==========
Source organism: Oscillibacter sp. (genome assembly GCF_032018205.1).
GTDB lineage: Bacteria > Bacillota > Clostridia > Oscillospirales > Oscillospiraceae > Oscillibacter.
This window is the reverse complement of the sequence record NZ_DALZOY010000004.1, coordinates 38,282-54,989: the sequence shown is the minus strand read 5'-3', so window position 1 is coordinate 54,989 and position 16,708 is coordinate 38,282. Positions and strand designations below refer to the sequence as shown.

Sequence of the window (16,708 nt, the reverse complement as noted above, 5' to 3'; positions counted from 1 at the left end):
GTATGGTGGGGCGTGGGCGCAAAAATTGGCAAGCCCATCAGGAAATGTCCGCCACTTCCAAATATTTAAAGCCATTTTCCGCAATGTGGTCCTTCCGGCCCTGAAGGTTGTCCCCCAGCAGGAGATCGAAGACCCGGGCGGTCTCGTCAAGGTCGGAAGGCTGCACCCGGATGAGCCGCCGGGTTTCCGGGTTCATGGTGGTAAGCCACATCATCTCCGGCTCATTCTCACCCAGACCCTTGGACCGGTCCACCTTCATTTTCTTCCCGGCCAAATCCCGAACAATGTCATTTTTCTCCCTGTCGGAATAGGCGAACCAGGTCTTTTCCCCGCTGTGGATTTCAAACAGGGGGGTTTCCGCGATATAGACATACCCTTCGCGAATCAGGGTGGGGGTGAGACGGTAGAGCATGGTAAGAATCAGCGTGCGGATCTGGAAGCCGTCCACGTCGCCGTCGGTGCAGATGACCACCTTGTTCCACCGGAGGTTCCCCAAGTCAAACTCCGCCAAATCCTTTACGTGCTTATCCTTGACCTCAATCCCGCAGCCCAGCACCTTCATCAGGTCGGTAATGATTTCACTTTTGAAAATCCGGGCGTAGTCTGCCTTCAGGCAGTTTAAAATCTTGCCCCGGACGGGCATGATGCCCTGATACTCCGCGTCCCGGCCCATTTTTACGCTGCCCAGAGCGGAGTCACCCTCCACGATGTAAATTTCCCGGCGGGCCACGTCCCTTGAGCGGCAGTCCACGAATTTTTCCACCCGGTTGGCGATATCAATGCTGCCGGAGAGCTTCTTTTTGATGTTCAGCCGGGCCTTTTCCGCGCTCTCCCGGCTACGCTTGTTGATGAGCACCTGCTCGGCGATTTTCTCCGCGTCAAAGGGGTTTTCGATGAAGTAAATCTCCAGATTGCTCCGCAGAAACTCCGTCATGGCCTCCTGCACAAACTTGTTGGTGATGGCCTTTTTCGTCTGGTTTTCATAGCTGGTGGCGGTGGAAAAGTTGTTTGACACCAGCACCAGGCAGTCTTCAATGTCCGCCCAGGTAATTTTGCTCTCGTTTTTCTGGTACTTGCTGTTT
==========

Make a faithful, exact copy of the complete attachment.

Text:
Source organism: Oscillibacter sp. (genome assembly GCF_032018205.1).
GTDB lineage: Bacteria > Bacillota > Clostridia > Oscillospirales > Oscillospiraceae > Oscillibacter.
This window is the reverse complement of the sequence record NZ_DALZOY010000004.1, coordinates 38,282-54,989: the sequence shown is the minus strand read 5'-3', so window position 1 is coordinate 54,989 and position 16,708 is coordinate 38,282. Positions and strand designations below refer to the sequence as shown.

Sequence of the window (16,708 nt, the reverse complement as noted above, 5' to 3'; positions counted from 1 at the left end):
GTATGGTGGGGCGTGGGCGCAAAAATTGGCAAGCCCATCAGGAAATGTCCGCCACTTCCAAATATTTAAAGCCATTTTCCGCAATGTGGTCCTTCCGGCCCTGAAGGTTGTCCCCCAGCAGGAGATCGAAGACCCGGGCGGTCTCGTCAAGGTCGGAAGGCTGCACCCGGATGAGCCGCCGGGTTTCCGGGTTCATGGTGGTAAGCCACATCATCTCCGGCTCATTCTCACCCAGACCCTTGGACCGGTCCACCTTCATTTTCTTCCCGGCCAAATCCCGAACAATGTCATTTTTCTCCCTGTCGGAATAGGCGAACCAGGTCTTTTCCCCGCTGTGGATTTCAAACAGGGGGGTTTCCGCGATATAGACATACCCTTCGCGAATCAGGGTGGGGGTGAGACGGTAGAGCATGGTAAGAATCAGCGTGCGGATCTGGAAGCCGTCCACGTCGCCGTCGGTGCAGATGACCACCTTGTTCCACCGGAGGTTCCCCAAGTCAAACTCCGCCAAATCCTTTACGTGCTTATCCTTGACCTCAATCCCGCAGCCCAGCACCTTCATCAGGTCGGTAATGATTTCACTTTTGAAAATCCGGGCGTAGTCTGCCTTCAGGCAGTTTAAAATCTTGCCCCGGACGGGCATGATGCCCTGATACTCCGCGTCCCGGCCCATTTTTACGCTGCCCAGAGCGGAGTCACCCTCCACGATGTAAATTTCCCGGCGGGCCACGTCCCTTGAGCGGCAGTCCACGAATTTTTCCACCCGGTTGGCGATATCAATGCTGCCGGAGAGCTTCTTTTTGATGTTCAGCCGGGCCTTTTCCGCGCTCTCCCGGCTACGCTTGTTGATGAGCACCTGCTCGGCGATTTTCTCCGCGTCAAAGGGGTTTTCGATGAAGTAAATCTCCAGATTGCTCCGCAGAAACTCCGTCATGGCCTCCTGCACAAACTTGTTGGTGATGGCCTTTTTCGTCTGGTTTTCATAGCTGGTGGCGGTGGAAAAGTTGTTTGACACCAGCACCAGGCAGTCTTCAATGTCCGCCCAGGTAATTTTGCTCTCGTTTTTCTGGTACTTGCTGTTT